The Supreme Court has handed activist Oliver Barker-Vormawor, a cost of GHc10,000 as it dismissed a case he represented on.
Obviously dissatisfied with the standards of processes filed, as well as the quality of Mr. Baker-Vormavor’s Legal representation in court on Tuesday, the court said the application was “frivolous”, “vexatious” and the court found “no merit in it”.
The vociferous activist was a lawyer on the record for a group calling itself Democratic Accountability Lab in a matter before the court.
The group was seeking to commit the Commissioner-General, Ghana Revenue Authority, and the Ghana Revenue Authority itself, to contempt for the May 1, 2022 implementation of the controversial e-levy, while there was an injunction application pending in respect of the implementation.
The group told the court that the action had the effect of exposing the court to ridicule.
Sooner had Oliver Barker-Vormawor announced himself than a barrage of questions engulfed him, ranging from standard practises, through procedure to substantive law, including precedent (decided cases).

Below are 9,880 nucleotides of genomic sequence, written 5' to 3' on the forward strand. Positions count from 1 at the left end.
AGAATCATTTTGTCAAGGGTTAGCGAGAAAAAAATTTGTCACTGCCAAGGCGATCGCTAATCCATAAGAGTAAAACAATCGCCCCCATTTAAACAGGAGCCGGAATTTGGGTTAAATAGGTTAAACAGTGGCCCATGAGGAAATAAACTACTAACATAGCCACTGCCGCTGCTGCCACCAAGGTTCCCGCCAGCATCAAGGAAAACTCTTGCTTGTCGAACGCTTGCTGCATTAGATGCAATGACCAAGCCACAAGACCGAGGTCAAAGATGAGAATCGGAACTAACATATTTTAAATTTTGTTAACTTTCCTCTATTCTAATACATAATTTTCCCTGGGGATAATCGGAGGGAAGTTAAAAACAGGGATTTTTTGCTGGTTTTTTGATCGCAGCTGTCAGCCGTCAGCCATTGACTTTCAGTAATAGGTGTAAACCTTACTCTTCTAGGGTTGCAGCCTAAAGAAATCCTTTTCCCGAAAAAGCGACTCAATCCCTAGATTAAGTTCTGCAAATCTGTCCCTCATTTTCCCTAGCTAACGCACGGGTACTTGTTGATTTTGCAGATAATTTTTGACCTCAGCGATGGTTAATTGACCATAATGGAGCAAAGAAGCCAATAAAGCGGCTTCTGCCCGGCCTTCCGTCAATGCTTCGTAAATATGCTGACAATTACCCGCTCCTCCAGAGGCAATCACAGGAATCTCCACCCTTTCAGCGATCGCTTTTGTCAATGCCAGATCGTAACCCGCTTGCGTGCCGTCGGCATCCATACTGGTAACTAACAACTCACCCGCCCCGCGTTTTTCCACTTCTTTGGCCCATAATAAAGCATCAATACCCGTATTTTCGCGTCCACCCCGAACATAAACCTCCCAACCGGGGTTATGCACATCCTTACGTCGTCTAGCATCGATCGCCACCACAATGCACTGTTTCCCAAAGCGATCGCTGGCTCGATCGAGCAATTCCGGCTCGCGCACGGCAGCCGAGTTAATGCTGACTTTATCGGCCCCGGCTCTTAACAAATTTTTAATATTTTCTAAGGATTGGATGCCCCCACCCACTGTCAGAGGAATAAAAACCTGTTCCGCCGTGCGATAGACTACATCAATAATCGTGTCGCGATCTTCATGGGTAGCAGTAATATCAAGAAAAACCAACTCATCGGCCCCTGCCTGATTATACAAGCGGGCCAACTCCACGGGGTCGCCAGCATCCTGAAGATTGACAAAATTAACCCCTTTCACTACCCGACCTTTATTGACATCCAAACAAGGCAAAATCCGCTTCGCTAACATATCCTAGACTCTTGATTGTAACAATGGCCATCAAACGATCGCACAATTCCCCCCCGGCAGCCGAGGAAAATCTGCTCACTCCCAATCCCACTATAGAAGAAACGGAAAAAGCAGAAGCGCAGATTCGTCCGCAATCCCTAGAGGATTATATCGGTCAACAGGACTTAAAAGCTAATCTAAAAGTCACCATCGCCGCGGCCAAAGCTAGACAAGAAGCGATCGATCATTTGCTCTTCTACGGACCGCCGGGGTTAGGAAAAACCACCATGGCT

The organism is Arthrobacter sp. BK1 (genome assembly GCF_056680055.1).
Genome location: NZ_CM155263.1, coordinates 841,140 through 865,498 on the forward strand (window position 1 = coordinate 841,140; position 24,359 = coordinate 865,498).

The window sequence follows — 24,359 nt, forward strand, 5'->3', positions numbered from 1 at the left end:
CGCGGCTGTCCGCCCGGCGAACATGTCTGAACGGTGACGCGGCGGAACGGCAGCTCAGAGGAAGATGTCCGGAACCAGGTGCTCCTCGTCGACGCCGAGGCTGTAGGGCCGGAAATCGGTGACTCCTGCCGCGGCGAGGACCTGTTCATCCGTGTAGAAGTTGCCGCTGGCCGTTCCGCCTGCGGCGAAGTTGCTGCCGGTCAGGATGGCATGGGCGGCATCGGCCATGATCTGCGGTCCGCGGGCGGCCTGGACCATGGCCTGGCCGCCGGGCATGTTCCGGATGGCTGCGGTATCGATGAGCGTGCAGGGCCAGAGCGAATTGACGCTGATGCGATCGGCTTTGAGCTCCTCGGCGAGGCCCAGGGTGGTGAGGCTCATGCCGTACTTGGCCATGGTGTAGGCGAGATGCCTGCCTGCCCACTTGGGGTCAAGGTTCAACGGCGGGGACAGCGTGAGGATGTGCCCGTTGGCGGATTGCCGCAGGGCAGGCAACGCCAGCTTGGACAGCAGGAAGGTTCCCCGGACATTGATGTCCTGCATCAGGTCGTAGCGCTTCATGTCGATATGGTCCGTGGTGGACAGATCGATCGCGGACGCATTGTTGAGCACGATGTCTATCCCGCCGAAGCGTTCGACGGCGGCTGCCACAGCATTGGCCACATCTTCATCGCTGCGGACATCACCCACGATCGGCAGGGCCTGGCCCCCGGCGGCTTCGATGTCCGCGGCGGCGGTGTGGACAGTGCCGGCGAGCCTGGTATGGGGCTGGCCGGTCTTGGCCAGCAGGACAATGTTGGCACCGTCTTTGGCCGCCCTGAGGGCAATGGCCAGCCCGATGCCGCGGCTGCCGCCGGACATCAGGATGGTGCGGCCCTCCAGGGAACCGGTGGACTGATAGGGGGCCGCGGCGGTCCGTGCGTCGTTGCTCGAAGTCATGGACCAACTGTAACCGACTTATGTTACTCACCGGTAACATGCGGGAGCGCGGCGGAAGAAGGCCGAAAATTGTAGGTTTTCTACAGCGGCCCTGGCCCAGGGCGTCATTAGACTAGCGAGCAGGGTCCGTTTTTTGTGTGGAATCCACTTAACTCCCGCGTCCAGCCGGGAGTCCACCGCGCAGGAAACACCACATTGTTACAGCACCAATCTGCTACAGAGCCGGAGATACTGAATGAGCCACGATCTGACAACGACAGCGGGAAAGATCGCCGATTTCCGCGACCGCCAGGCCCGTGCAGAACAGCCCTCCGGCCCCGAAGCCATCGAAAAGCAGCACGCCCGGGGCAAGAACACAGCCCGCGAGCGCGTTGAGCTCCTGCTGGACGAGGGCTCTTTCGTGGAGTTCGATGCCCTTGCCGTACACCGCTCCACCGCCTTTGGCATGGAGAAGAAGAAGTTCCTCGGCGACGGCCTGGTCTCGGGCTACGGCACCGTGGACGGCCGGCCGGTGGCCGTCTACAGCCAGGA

President of the 7-member Court, Nene Amegatcher quizzed him on the propriety of the title of the case brought before the court.
He also asked why the charge was not directed at any specific official of the Ghana Revenue Authority (GRA), noting that organisations cannot be cited for contempt.
The ladies and Lords of the Court again demanded from him the legal basis upon which he sought to appear before them, and to commit the public official and institution “to prison”.
As His Lordship, Emmanuel Yoni Kulendi thundered calmly, “we are a court of law, not an NGO. What we want is your legal authority, not your opinion and speeches”.
For Her Ladyship, Prof. Mensah-Bonsu, Mr. Barker-Vomarvor came “as an officious bystander”.
“You cannot be an outsider who weeps louder than the bereaved. So we want to hear you on the law and the authorities”, Her Ladyship hammered.
Reeling under the weight and heat of the blast, the outspoken activist sought refuge under a 1976 High Court decision in Okine v. Mawu & Another.
This case, according to lawyer Barker-Vormawor, is basis that a contempt application may be brought by even a stranger.
Just as lady Lovelace Johnson pushed for the facts of this authority and the exact holding of the Court, lord Professor Ashie Kotei was asking why a 1976 High Court decision was being used to argue a case in 2022 at the Supreme Court.
Not moved by the submissions of the Democratic Accountability Lab’s lawyer, the Court said it did “not think we should call on counsel for the second respondent to respond, the applicant in our view has no locus in this matter”.
“The application itself,” the Court said, “is defective and does not measure up to the practice of instituting origination notice of motions in this court.”
Here is the full complement of the Court, Nene Amegatcher as President, Prof Ashie Kotey, Mariama Owusu, Lovelace Johnson, Gertrude Torkonoo, Prof Henrietta Mensah Bonsu and Emmanuel Yoni Kulendi